What is Tuberculosis
Tuberculosis (TB) is a disease caused by Mycobacterium tuberculosis, a germ that spreads from person to person through the air. TB usually affects the lungs, but it can also affect other parts of the body, such as the brain, the kidneys, or the spine. A person with TB disease can die if they do not get treatment.
TB germs go into the air when a person with TB disease of the lungs or throat coughs, sneezes, speaks, or sings. These germs can stay in the air for several hours, depending on the environment. People who breathe in the air containing these TB germs can become infected. This is called TB infection (also known as latent TB infection). If untreated, TB infection can become TB disease.
Difference Between TB Infection and TB Disease
People with TB infection have TB germs in their bodies, but they are not sick because the germs are not active. These people do not have symptoms of TB disease and they cannot spread the germs to others. But, they may develop TB disease in the future. They are often prescribed treatment to prevent them from developing TB disease.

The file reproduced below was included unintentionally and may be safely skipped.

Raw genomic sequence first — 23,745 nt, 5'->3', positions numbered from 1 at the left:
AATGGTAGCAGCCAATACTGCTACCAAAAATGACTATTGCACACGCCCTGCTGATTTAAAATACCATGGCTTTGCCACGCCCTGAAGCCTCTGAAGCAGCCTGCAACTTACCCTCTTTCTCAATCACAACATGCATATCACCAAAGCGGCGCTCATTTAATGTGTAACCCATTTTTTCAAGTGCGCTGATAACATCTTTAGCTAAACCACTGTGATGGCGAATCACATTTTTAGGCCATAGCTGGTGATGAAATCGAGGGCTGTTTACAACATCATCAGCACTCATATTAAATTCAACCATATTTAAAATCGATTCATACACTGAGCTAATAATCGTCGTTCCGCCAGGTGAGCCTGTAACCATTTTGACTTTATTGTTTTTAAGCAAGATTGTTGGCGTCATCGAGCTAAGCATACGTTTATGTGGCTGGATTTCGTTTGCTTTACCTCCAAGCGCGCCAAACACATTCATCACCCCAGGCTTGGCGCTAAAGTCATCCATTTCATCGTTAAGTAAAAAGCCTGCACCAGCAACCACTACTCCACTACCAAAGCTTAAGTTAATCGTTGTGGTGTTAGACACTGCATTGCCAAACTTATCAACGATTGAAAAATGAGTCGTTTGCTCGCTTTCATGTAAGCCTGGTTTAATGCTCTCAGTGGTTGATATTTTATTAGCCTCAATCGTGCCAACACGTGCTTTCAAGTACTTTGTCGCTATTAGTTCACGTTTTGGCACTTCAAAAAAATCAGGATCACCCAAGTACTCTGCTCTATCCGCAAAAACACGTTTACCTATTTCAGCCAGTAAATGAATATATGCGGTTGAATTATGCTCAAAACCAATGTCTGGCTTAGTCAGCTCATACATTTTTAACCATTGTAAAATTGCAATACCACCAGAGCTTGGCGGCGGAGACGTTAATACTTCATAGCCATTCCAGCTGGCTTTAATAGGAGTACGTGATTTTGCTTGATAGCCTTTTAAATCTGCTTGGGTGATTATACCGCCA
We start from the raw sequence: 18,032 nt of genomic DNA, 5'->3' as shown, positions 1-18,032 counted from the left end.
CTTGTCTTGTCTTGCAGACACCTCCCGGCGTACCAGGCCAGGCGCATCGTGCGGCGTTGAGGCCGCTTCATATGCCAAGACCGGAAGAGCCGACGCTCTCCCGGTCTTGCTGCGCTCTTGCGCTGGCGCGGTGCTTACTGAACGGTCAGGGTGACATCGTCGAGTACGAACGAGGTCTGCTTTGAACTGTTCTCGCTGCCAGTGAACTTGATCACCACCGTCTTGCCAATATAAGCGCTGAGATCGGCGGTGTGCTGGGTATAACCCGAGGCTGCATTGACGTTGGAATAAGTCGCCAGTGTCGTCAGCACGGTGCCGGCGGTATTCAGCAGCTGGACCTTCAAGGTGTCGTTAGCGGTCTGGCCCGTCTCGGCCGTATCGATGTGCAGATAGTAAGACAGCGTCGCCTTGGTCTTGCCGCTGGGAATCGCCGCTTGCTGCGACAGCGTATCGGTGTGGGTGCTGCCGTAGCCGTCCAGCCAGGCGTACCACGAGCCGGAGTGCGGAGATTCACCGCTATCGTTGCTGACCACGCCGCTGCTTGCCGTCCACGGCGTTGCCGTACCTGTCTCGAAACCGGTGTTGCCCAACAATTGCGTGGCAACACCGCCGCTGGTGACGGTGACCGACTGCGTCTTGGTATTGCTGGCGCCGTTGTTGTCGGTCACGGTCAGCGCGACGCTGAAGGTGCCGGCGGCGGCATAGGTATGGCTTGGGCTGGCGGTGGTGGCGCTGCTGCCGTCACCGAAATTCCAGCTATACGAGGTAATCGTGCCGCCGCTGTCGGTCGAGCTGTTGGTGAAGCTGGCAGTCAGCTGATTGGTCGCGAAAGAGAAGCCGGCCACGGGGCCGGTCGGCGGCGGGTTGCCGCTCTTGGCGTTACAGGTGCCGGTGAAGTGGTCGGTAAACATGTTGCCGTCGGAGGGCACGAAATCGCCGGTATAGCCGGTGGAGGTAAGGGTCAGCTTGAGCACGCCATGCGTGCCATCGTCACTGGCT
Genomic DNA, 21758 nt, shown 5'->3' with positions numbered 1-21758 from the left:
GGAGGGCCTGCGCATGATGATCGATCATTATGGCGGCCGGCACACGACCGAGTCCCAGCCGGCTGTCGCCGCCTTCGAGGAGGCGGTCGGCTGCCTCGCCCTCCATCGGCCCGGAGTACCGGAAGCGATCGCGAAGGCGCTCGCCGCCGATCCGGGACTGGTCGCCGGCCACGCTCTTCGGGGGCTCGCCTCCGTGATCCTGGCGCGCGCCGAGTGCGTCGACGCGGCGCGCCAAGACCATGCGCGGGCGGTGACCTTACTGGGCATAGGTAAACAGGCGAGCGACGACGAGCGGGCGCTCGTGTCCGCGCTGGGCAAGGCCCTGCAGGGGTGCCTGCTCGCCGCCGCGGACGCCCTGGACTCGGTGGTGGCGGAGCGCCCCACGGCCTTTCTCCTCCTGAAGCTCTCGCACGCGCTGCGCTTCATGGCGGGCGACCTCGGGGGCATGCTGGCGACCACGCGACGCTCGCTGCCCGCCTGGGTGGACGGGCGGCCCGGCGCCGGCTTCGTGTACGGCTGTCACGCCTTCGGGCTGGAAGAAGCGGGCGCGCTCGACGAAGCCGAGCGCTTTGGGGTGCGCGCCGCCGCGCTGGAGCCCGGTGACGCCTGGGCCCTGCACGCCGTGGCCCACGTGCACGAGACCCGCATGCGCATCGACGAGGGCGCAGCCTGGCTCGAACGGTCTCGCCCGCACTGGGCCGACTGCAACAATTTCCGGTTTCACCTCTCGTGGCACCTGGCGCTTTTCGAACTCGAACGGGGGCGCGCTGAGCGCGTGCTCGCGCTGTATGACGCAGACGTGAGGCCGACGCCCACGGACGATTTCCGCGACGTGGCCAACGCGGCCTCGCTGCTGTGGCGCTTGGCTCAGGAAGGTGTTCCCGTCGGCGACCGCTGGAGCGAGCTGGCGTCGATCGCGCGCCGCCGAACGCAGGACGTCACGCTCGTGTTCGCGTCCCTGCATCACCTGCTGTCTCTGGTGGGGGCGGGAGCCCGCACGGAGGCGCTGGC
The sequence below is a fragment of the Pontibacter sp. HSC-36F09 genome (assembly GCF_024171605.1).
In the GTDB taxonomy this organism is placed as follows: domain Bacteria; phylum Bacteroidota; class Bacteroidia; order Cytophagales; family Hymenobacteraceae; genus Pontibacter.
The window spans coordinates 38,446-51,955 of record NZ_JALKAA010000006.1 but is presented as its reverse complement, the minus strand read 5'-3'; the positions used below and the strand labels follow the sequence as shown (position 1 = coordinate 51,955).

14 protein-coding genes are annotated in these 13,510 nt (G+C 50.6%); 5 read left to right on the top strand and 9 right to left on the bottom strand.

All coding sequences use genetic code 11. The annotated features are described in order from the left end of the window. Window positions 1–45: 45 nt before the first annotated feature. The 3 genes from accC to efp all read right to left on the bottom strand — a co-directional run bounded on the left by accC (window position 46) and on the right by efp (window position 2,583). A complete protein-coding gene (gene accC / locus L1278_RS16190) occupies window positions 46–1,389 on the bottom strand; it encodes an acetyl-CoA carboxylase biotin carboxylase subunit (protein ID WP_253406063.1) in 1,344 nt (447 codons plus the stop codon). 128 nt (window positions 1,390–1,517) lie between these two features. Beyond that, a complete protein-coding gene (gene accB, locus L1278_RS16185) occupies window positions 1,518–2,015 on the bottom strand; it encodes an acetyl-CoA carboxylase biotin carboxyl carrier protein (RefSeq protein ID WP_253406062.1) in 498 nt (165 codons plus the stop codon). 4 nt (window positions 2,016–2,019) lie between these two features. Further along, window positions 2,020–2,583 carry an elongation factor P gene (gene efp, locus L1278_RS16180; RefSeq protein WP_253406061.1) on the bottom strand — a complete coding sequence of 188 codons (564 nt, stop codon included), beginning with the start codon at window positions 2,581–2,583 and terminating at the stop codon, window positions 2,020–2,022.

Symptoms of TB Disease
People with TB disease can spread the germs to others. They must take treatment for the disease to get better so they cannot spread TB to other people.
People with TB disease may have symptoms such as:
- Night sweats
- Weight loss
- Feeling tired and unwell
There are two ways to screen for tuberculosis infection:
- The Tuberculin Skin Test (TST)
- Blood tests known as Interferon Gamma Release Assays (IGRAs)
Differences between TST and IGRA tests for TB infection
|Single patient visit
|No, 2 visits, one to place the test & one to read test, 2-3 days later.
|Yes, the test is collected on a single blood draw
|Subjective, because someone must place and read the test correctly
|Objective, because the test is processed in a laboratory after the blood draw.
|Results affected by Bacillus Calmette-Guerin (BCG) Vaccine
|Yes, this test can show a false positive reaction to BCG
|No, this test does not interact with the BCG vaccination status
Treating TB disease generally requires many medications given for six to nine months. Treating people with drug-resistant TB requires different medications. Patients may be on these medications for up to a year or even two years.
TB infection can be treated using shorter course medication regimens for a shorter amount of time. To cure the infection, you must take all the medication prescribed
Directly Observed Therapy
TB clinics treat TB disease through directly observed therapy (DOT). DOT involves a health care worker (HCW) meeting with the patient on the days when medication is prescribed. The HCW watches the patient take their medication. This helps to make sure the person is cured of TB and allows the TB nurse or HCW to closely monitor the person for medication side effects. DOT is required for every person in Texas with known or suspected active TB disease and is recommended for children under age five with known or suspected TB infection.
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